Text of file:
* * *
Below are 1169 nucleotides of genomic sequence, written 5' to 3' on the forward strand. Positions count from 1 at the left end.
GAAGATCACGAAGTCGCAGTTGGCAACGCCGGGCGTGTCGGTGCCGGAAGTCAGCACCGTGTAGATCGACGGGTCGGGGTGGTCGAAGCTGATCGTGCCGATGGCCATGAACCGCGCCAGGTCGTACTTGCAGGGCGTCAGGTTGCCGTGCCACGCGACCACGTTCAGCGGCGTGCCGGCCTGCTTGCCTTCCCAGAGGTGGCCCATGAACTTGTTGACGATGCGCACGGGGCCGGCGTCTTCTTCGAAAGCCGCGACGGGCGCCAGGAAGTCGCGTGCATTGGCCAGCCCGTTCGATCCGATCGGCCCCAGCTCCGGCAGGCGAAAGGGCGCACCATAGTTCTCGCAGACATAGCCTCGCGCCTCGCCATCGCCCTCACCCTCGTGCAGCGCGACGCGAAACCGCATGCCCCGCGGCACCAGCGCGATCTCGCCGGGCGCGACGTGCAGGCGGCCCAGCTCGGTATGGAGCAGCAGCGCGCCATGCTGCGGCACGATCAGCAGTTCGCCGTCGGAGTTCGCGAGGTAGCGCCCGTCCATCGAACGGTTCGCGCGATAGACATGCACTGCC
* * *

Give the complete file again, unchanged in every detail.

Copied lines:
Below are 1169 nucleotides of genomic sequence, written 5' to 3' on the forward strand. Positions count from 1 at the left end.
GAAGATCACGAAGTCGCAGTTGGCAACGCCGGGCGTGTCGGTGCCGGAAGTCAGCACCGTGTAGATCGACGGGTCGGGGTGGTCGAAGCTGATCGTGCCGATGGCCATGAACCGCGCCAGGTCGTACTTGCAGGGCGTCAGGTTGCCGTGCCACGCGACCACGTTCAGCGGCGTGCCGGCCTGCTTGCCTTCCCAGAGGTGGCCCATGAACTTGTTGACGATGCGCACGGGGCCGGCGTCTTCTTCGAAAGCCGCGACGGGCGCCAGGAAGTCGCGTGCATTGGCCAGCCCGTTCGATCCGATCGGCCCCAGCTCCGGCAGGCGAAAGGGCGCACCATAGTTCTCGCAGACATAGCCTCGCGCCTCGCCATCGCCCTCACCCTCGTGCAGCGCGACGCGAAACCGCATGCCCCGCGGCACCAGCGCGATCTCGCCGGGCGCGACGTGCAGGCGGCCCAGCTCGGTATGGAGCAGCAGCGCGCCATGCTGCGGCACGATCAGCAGTTCGCCGTCGGAGTTCGCGAGGTAGCGCCCGTCCATCGAACGGTTCGCGCGATAGACATGCACTGCC